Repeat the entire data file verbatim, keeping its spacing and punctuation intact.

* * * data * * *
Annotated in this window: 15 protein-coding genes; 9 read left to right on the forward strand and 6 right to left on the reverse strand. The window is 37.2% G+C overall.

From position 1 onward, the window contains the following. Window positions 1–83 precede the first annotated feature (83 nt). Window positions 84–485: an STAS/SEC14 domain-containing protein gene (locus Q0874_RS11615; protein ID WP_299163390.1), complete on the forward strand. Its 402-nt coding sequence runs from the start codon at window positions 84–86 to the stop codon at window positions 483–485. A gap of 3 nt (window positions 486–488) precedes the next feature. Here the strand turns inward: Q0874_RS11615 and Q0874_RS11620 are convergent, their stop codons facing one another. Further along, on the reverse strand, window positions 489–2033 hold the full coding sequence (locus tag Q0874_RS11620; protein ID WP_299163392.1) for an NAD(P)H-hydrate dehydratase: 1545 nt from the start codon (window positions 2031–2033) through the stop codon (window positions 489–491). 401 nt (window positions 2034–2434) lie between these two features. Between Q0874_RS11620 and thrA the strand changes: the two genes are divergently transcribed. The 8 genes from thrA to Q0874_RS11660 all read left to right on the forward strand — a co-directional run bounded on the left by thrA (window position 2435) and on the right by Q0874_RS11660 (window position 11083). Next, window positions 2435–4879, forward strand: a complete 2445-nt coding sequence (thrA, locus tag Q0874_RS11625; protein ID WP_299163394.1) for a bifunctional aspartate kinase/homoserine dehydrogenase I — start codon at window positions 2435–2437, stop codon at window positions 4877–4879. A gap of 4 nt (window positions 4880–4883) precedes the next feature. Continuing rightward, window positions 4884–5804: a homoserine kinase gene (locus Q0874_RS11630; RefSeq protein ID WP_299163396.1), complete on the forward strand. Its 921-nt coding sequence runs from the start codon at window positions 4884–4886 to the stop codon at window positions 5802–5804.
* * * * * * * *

Annotated in this window: 15 protein-coding genes; 9 read left to right on the forward strand and 6 right to left on the reverse strand. The window is 37.2% G+C overall.

From position 1 onward, the window contains the following. Window positions 1–83 precede the first annotated feature (83 nt). Window positions 84–485: an STAS/SEC14 domain-containing protein gene (locus Q0874_RS11615; protein ID WP_299163390.1), complete on the forward strand. Its 402-nt coding sequence runs from the start codon at window positions 84–86 to the stop codon at window positions 483–485. A gap of 3 nt (window positions 486–488) precedes the next feature. Here the strand turns inward: Q0874_RS11615 and Q0874_RS11620 are convergent, their stop codons facing one another. Further along, on the reverse strand, window positions 489–2033 hold the full coding sequence (locus tag Q0874_RS11620; protein ID WP_299163392.1) for an NAD(P)H-hydrate dehydratase: 1545 nt from the start codon (window positions 2031–2033) through the stop codon (window positions 489–491). 401 nt (window positions 2034–2434) lie between these two features. Between Q0874_RS11620 and thrA the strand changes: the two genes are divergently transcribed. The 8 genes from thrA to Q0874_RS11660 all read left to right on the forward strand — a co-directional run bounded on the left by thrA (window position 2435) and on the right by Q0874_RS11660 (window position 11083). Next, window positions 2435–4879, forward strand: a complete 2445-nt coding sequence (thrA, locus tag Q0874_RS11625; protein ID WP_299163394.1) for a bifunctional aspartate kinase/homoserine dehydrogenase I — start codon at window positions 2435–2437, stop codon at window positions 4877–4879. A gap of 4 nt (window positions 4880–4883) precedes the next feature. Continuing rightward, window positions 4884–5804: a homoserine kinase gene (locus Q0874_RS11630; RefSeq protein ID WP_299163396.1), complete on the forward strand. Its 921-nt coding sequence runs from the start codon at window positions 4884–4886 to the stop codon at window positions 5802–5804.